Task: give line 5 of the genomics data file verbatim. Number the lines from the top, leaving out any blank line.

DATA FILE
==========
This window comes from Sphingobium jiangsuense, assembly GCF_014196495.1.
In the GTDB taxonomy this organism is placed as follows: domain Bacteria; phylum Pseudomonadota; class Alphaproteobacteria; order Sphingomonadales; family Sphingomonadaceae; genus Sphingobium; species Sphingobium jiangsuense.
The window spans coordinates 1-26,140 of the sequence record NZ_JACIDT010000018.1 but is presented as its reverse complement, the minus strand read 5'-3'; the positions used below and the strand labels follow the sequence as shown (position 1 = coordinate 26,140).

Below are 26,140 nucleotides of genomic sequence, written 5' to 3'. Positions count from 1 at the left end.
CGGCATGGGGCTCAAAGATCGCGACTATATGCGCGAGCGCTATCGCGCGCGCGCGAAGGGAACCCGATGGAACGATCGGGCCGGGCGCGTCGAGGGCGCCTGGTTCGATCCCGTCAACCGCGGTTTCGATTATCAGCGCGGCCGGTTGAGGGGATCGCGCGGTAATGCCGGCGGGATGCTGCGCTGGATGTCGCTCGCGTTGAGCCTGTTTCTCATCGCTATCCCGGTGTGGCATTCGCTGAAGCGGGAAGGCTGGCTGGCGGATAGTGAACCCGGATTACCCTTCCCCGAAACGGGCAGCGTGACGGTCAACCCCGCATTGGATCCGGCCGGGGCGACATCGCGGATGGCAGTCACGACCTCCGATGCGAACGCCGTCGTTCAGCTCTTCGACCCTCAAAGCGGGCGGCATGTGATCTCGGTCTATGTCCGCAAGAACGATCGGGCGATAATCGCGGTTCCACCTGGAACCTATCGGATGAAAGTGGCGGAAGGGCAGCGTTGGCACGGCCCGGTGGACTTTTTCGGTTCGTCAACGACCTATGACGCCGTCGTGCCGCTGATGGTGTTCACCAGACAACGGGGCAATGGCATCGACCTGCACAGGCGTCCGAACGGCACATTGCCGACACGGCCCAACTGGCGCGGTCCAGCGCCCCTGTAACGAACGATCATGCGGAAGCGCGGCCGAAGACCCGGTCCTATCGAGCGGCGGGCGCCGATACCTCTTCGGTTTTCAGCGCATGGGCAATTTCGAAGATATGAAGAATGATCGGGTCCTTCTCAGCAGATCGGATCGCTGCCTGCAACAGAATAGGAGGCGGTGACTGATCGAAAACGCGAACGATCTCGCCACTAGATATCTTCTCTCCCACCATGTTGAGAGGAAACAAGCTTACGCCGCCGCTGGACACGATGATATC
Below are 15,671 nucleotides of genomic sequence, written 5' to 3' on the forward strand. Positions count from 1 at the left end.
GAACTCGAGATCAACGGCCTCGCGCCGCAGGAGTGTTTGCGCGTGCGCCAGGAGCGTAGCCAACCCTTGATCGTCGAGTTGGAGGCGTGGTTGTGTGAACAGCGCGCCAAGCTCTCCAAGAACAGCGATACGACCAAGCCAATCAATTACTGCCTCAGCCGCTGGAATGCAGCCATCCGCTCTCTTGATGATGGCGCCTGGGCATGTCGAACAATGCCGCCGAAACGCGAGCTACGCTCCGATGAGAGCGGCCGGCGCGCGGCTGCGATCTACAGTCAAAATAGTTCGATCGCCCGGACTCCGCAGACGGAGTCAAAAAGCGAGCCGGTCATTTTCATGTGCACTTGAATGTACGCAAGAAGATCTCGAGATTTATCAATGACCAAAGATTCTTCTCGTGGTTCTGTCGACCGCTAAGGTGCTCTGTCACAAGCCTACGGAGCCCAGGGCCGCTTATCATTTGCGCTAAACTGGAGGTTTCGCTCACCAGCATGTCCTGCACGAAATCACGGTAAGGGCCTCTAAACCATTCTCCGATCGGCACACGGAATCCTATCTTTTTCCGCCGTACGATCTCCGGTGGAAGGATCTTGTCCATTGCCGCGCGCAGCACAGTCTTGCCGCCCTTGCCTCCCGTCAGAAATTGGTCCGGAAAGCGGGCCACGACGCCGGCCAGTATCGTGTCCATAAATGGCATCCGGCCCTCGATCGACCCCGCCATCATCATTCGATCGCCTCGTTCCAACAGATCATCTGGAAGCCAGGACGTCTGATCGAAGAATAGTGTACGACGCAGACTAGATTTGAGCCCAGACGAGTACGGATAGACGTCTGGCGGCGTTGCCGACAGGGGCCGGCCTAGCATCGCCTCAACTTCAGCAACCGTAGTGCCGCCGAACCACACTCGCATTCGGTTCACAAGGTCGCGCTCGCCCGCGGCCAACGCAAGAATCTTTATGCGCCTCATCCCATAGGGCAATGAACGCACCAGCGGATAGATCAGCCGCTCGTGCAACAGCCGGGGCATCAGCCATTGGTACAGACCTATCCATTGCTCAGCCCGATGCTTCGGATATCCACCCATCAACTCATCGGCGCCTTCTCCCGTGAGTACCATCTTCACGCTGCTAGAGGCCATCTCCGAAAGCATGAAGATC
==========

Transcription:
CGGCATGGGGCTCAAAGATCGCGACTATATGCGCGAGCGCTATCGCGCGCGCGCGAAGGGAACCCGATGGAACGATCGGGCCGGGCGCGTCGAGGGCGCCTGGTTCGATCCCGTCAACCGCGGTTTCGATTATCAGCGCGGCCGGTTGAGGGGATCGCGCGGTAATGCCGGCGGGATGCTGCGCTGGATGTCGCTCGCGTTGAGCCTGTTTCTCATCGCTATCCCGGTGTGGCATTCGCTGAAGCGGGAAGGCTGGCTGGCGGATAGTGAACCCGGATTACCCTTCCCCGAAACGGGCAGCGTGACGGTCAACCCCGCATTGGATCCGGCCGGGGCGACATCGCGGATGGCAGTCACGACCTCCGATGCGAACGCCGTCGTTCAGCTCTTCGACCCTCAAAGCGGGCGGCATGTGATCTCGGTCTATGTCCGCAAGAACGATCGGGCGATAATCGCGGTTCCACCTGGAACCTATCGGATGAAAGTGGCGGAAGGGCAGCGTTGGCACGGCCCGGTGGACTTTTTCGGTTCGTCAACGACCTATGACGCCGTCGTGCCGCTGATGGTGTTCACCAGACAACGGGGCAATGGCATCGACCTGCACAGGCGTCCGAACGGCACATTGCCGACACGGCCCAACTGGCGCGGTCCAGCGCCCCTGTAACGAACGATCATGCGGAAGCGCGGCCGAAGACCCGGTCCTATCGAGCGGCGGGCGCCGATACCTCTTCGGTTTTCAGCGCATGGGCAATTTCGAAGATATGAAGAATGATCGGGTCCTTCTCAGCAGATCGGATCGCTGCCTGCAACAGAATAGGAGGCGGTGACTGATCGAAAACGCGAACGATCTCGCCACTAGATATCTTCTCTCCCACCATGTTGAGAGGAAACAAGCTTACGCCGCCGCTGGACACGATGATATC